For Chicago-based electronic group Autograf, creating and releasing music isn’t a long-planned process. Formed by art students Jake Carpenter and Mikul Wing, and derivatives trader Louis Kha, Autograf maintains a unique place in the chilled-out, downtempo world of EDM.
“The way we make music now is very in the moment, so it’s like, ‘How do we feel right now?’” says Kha, whose group plays Shady Park in Tempe on Saturday, June 10. “And if we can get the song out fast, then I feel like it’s a good reflection of who Autograf is, as opposed to making a song that’s going to come out many months later.”
While the talented trio unites to create an easy-going, summer-friendly sound, Carpenter, Wing and Kha come with a variety of influences and musical backgrounds outside of their former day jobs.
Kha played violin and guitar as a teenager, whereas Carpenter took up the marimba. When it comes to its influences, the group is equally eclectic. While some of its members grew up on classic rock and metal, Wing cites artists like Nine Inch Nails and Aphex Twin as being bridges to his love of electronic music. Later on, performers like The Faint, Justice and Tycho would lend a hand to the eventual formation and evolution of Autograf.
The group also shows its range of influences through its remixes, which have consisted of songs by artists like Marvin Gaye and Stevie Wonder to Pharrell, Lorde and Fatboy Slim.
“We just kind of look for that part of the song that really latches onto us and how we think we can really reimagine it and make it into something completely different and new without ruining the original version of that track, so we’re kind of building upon it,” Wing says.
“Every week we get sent tons of different tracks to remix, and we go through them and really are looking for those songs that we think we can do something different to them,” he adds.
Because of the group’s background in art, Autograf places a strong importance on the visual aspect of their music and stage setup.
“We’re really DIY with everything we’ve done,” Wing says. “With our last tour, we built all the lighting rigs for it and the art sculptures that are on stage with us, and they interact with the music, controlled through Ableton as well. There’s this fluidity between the music and the visuals for our shows.”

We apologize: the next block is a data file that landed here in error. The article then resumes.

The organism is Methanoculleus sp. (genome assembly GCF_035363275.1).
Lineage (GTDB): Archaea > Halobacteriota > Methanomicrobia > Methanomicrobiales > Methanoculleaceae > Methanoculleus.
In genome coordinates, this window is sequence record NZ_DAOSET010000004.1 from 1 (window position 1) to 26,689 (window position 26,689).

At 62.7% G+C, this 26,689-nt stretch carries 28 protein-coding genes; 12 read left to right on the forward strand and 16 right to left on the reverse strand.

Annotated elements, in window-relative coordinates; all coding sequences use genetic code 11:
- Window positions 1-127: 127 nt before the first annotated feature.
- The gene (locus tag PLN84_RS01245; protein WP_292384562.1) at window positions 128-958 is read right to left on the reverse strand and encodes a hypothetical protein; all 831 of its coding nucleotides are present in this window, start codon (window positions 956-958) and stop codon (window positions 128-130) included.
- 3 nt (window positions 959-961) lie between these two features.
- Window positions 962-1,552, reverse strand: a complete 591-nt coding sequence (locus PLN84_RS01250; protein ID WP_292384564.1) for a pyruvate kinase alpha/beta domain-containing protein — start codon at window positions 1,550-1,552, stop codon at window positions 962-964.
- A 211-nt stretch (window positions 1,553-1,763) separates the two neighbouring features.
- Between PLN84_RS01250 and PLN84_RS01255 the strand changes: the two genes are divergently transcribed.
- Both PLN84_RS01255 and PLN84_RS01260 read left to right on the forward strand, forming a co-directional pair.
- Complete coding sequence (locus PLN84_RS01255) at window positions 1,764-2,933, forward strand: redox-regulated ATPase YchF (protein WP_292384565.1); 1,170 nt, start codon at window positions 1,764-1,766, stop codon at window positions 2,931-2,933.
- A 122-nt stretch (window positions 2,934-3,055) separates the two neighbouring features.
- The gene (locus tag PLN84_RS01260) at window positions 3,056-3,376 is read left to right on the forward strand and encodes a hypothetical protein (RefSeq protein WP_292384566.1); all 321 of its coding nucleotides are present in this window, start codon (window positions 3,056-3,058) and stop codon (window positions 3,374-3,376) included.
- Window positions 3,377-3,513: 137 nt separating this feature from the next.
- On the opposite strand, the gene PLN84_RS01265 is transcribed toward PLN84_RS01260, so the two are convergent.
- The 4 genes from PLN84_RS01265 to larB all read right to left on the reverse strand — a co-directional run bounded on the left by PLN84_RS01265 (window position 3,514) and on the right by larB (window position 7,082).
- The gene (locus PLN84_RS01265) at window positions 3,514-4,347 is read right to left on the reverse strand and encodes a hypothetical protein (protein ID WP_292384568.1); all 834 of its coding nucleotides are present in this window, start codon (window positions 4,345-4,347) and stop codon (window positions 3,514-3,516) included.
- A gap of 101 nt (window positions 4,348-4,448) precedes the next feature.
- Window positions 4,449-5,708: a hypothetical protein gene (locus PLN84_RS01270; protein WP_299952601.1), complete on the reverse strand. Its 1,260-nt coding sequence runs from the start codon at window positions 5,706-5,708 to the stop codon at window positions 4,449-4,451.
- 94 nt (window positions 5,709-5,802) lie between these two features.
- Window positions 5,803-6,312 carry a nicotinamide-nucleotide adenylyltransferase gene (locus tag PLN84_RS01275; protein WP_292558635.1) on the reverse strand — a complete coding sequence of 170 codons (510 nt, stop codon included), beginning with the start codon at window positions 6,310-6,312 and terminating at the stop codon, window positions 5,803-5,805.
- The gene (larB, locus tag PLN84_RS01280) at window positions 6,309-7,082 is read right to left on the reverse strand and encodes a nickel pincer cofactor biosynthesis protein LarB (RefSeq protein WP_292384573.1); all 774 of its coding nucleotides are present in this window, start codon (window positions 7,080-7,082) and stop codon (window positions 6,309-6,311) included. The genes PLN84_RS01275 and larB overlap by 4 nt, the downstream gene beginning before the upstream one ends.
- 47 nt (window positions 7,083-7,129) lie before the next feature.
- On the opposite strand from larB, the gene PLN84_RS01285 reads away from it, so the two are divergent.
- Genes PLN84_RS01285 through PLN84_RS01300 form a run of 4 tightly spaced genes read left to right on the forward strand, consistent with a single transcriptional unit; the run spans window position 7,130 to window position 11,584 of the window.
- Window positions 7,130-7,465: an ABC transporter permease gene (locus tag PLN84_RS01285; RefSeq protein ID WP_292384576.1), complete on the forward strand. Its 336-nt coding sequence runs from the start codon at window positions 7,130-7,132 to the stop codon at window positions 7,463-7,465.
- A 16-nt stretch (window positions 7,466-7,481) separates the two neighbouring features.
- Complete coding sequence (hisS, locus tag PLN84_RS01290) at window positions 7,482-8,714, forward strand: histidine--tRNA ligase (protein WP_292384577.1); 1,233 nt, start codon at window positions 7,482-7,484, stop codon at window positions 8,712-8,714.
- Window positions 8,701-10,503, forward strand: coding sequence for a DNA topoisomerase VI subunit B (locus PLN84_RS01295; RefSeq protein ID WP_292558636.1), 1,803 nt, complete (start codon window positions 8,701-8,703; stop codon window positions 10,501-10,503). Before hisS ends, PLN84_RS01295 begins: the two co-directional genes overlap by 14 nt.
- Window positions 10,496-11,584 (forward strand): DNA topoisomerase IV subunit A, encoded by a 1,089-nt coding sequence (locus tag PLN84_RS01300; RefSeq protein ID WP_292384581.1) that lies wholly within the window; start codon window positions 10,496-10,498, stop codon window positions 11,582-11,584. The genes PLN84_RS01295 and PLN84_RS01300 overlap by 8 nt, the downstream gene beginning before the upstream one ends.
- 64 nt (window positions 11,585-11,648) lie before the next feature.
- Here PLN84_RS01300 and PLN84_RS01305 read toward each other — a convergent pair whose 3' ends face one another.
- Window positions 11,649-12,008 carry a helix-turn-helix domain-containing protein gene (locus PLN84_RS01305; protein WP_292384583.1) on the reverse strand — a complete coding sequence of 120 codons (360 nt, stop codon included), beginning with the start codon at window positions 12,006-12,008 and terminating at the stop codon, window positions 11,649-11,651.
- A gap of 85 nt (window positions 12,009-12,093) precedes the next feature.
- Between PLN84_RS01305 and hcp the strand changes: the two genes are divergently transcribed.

But unlike many other electronic artists, Autograf doesn’t simply just DJ. It is important to the trio to incorporate live instrumentation into its performances. While this was inspired partially by early tours with fellow artists like Tycho, it ultimately comes down to the group’s backgrounds with other genres, Kha says.
“Really it was just me having a conversation one day with Jake randomly, finding out that he played the marimba in high school,” he explains. “And I thought that was a really unique and different instrument, so pretty much the next day we bought a marimba and started incorporating that into our show, and from then on out, we just added more and more and more.”
As Autograf has grown since its first SoundCloud uploads in 2013, Kha, Wing and Carpenter have spread their music across numerous platforms, from small, intimate club shows to large-scale festivals like Coachella and Electric Forest. But the group is quick to admit it loves both outlets.
“There’s definitely different vibes between both of them,” Wing says.
“The small ones are nice because you can actually connect on a personal level with people and actually meet fans afterwards, whereas you can’t really do that at a festival,” Kha explains.
On May 19, the group released its new single, “Simple,” which features vocals from Victoria Zaro, who was previously featured on The Chainsmokers’ 2015 single “New York City.”
“I’d say it’s carefree; it’s fun,” says Kha of “Simple.” “The lyrics say you don’t have to try too hard. It’s simple. I think that’s all it is. It’s just an anthem for the summer, just to live in the moment and be free…we’re really excited about it.”
“We’ve been enjoying just putting singles out, but at a pretty fast rate,” he adds. “We did an EP (Future Soup) last year that was meant to be more of a body of work, but right now we’re just kind of making individual songs that stand on their own. We’ve been putting one out almost every month, or every other month, and we’re just going to continue to do that for the rest of this year, I’d say.”
Autograf, Shady Park, 26 E. University Drive, Tempe, relentlessbeats.com, 9 p.m. Saturday, June 10, $20, 21 and older.